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The Design Trust For Public Space: The Latest Architecture and News

Design Trust and Farming Concrete Release World’s First Public Urban Agriculture Database

08:00 - 30 October, 2015
Design Trust and Farming Concrete Release World’s First Public Urban Agriculture Database, Hells Kitchen Farm Project, Hell's Kitchen, Manhatttan. Image © Rob Stephenson for the Design Trust for Public Space
Hells Kitchen Farm Project, Hell's Kitchen, Manhatttan. Image © Rob Stephenson for the Design Trust for Public Space

The Design Trust for Public Space and Farming Concrete have released the Farming Concrete Data Collection Toolkit: the first public platform for gathering, tracking and understanding urban agriculture production and the benefits of community gardens, urban farms and school gardens. The result of a six-year initiative, Five Borough Farm, the Toolkit features a user-friendly manual with simple methods of generating and collecting data at each garden and farm, with accompanying instructional videos; Barn, an online portal for farmers and gardeners to input and track their production; and Mill, a public database providing access to numbers, reports for practitioners, researchers, policymakers, funders and anyone with interest in urban agriculture.

Tapping into the Potential of New York's “Lost” Underpasses

00:00 - 21 June, 2013
Broadway in Harlem; Kevin Harber via Flickr; Licensed via <a href='https://creativecommons.org/licenses/by-sa/2.0/'>Creative Commons</a>
Broadway in Harlem; Kevin Harber via Flickr; Licensed via Creative Commons

The Brooklyn Queens Expressway (BQE) cuts through myriad neighborhoods on its route between Queens and Brooklyn. Sometimes it takes the form of an elevated six-lane highway with nothing but dark parking lots below; sometimes as a deep trench that segregates neighborhood pockets. The Cross Bronx Expressway in the South Bronx similarly creates boundaries, isolating neighborhoods from each other.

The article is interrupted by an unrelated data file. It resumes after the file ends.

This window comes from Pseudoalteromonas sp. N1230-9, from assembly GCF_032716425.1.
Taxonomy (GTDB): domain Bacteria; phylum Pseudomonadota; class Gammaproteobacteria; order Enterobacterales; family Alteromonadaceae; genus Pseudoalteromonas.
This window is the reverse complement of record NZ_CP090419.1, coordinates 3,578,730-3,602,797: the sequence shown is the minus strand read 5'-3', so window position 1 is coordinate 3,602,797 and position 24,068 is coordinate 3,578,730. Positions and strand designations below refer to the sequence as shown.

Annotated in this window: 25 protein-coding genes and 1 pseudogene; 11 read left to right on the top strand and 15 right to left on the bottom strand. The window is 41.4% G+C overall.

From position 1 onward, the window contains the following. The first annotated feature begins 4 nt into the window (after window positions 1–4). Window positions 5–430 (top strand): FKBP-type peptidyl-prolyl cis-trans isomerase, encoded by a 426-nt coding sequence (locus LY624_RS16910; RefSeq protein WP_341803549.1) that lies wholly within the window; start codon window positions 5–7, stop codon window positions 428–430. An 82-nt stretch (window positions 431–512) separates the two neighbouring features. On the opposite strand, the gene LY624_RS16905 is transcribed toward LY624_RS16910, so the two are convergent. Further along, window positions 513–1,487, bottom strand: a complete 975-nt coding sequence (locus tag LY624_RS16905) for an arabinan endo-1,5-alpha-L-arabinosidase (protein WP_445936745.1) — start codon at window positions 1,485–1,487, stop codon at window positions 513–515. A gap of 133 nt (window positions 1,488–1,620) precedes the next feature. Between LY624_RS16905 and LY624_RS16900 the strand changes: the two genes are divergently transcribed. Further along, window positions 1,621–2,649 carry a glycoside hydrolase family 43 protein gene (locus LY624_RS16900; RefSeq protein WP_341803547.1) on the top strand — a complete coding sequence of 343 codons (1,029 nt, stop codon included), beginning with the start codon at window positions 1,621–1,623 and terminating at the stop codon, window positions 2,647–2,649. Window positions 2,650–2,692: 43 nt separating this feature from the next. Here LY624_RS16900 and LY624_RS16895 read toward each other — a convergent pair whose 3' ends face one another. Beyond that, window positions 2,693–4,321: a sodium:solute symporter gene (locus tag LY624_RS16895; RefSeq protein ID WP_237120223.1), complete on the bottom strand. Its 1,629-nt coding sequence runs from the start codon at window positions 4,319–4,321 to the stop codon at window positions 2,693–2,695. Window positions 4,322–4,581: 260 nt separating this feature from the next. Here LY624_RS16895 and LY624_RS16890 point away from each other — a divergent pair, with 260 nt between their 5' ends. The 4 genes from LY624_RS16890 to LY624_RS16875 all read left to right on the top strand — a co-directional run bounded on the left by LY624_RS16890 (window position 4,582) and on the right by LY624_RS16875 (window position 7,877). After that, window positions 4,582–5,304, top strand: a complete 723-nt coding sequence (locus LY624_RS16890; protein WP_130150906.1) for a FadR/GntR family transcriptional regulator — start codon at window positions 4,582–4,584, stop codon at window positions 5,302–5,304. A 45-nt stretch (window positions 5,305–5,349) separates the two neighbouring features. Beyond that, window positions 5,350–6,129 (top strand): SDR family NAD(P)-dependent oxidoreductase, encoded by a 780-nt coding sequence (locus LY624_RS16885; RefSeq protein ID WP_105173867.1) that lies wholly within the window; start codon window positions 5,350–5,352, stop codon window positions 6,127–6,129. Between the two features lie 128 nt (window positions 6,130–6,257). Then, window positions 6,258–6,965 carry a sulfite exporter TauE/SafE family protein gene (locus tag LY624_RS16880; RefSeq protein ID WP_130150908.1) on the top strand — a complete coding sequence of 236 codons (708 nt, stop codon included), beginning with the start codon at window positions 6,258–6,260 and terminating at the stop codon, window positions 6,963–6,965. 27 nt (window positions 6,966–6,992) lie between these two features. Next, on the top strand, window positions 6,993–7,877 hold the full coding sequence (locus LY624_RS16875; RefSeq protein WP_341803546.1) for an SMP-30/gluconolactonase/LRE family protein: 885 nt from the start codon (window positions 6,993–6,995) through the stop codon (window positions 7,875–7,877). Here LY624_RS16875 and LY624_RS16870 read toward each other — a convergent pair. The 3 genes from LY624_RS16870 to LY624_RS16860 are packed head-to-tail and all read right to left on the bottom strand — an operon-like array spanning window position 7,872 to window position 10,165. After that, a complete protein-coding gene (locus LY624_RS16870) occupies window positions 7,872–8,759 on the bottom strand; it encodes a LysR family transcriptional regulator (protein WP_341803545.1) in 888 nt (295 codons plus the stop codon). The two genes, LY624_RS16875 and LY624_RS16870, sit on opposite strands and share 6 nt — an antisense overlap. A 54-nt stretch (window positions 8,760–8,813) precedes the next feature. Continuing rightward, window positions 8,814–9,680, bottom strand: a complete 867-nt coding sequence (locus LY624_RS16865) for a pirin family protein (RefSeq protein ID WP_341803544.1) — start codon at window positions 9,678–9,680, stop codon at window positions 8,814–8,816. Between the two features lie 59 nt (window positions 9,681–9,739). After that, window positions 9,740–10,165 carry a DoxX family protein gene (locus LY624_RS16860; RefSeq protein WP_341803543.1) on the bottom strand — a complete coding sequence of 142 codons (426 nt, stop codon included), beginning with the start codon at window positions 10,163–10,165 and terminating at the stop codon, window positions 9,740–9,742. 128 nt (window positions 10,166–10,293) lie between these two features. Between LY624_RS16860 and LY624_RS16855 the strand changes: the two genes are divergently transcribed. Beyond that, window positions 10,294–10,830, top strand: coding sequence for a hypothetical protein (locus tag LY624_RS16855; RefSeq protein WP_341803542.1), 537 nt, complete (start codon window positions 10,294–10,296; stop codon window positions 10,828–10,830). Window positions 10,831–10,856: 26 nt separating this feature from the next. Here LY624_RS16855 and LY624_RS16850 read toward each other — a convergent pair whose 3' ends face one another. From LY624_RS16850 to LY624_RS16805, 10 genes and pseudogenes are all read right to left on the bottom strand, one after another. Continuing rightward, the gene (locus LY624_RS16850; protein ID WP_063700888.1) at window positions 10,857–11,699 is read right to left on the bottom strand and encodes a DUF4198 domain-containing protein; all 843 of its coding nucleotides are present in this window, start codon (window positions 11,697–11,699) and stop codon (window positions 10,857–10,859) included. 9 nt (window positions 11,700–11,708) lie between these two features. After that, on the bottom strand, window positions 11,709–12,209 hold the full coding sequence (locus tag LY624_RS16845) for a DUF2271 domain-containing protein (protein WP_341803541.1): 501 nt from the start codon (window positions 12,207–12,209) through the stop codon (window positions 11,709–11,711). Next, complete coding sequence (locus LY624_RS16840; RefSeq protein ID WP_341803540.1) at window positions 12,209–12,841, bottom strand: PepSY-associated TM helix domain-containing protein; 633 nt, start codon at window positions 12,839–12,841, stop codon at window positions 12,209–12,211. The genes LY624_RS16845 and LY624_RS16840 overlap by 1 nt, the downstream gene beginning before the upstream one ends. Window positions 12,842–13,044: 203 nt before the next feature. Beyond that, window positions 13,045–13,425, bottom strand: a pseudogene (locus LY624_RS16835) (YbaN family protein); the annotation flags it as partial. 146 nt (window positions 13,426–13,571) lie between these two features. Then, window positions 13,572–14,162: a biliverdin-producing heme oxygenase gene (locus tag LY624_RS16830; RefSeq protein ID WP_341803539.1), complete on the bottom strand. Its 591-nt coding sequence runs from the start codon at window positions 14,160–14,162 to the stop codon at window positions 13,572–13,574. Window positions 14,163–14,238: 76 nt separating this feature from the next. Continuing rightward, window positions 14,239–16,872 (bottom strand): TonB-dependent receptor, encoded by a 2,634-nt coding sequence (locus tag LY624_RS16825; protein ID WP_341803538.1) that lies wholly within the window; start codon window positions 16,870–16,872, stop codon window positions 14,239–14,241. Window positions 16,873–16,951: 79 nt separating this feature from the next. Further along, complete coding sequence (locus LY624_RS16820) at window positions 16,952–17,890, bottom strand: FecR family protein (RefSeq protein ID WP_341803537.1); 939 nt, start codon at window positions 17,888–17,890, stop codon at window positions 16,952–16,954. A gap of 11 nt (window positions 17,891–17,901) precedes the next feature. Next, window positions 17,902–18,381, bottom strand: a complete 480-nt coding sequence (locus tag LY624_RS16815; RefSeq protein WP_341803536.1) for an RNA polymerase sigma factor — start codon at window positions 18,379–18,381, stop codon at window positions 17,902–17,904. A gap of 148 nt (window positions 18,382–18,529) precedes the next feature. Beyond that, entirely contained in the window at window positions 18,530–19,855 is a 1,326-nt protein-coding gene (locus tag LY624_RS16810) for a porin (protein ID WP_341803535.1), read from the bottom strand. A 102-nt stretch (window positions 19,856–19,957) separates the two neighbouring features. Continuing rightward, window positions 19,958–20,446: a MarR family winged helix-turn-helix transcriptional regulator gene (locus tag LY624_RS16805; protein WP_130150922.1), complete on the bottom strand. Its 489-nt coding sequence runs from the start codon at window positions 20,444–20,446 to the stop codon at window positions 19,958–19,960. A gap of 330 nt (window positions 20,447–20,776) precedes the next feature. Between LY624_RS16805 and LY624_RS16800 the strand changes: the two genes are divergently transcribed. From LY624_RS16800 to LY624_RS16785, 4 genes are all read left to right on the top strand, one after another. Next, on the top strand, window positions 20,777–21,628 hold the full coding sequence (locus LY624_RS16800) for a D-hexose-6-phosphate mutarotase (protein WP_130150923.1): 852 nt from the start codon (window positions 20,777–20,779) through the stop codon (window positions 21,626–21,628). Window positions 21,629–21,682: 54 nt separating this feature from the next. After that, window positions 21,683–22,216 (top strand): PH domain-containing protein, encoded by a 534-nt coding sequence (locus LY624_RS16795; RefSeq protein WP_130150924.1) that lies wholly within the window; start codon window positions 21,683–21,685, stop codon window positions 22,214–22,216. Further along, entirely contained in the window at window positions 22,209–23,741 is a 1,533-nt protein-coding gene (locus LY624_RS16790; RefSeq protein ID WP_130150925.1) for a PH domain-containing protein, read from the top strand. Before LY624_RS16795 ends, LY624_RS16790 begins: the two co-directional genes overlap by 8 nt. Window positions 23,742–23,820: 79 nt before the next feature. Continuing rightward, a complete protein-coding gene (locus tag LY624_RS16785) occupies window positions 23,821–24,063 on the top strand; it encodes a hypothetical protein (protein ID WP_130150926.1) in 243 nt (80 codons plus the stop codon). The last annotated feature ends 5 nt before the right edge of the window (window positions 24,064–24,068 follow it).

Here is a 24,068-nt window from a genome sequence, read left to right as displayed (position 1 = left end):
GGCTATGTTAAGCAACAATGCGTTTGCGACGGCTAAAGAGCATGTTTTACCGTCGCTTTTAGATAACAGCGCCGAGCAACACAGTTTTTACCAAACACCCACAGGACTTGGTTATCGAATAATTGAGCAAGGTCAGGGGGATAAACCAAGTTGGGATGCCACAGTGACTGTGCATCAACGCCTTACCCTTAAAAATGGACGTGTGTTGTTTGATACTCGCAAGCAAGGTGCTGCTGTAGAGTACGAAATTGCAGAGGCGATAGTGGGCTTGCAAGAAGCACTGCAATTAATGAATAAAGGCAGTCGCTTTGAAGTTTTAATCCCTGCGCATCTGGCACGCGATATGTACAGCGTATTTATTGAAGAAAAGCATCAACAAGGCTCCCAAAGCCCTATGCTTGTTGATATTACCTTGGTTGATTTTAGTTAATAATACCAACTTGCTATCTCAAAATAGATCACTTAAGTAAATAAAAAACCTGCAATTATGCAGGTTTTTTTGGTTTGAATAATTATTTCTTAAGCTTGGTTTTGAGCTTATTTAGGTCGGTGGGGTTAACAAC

Projects such as these, built under the heavy handed politics of Robert Moses in the mid-20th century, show little regard for community development. The effects of these projects can be seen today; the spaces below the highway overpasses of New York City tend to be dark, dingy places that we avoid or rush past. They’re perceived as "lost space" within the city, yet they have an innate potential to be much more.

The Design Trust for Public Space, a non-profit dedicated to promoting public space, sees that potential. With their new project, Under the Elevated: Reclaiming Space, Connecting Communities, they hope to take these “lost” spaces and turn them into safe and exciting venues that will, at long last, reconnect long-separated communities.

More on this exciting program, after the break.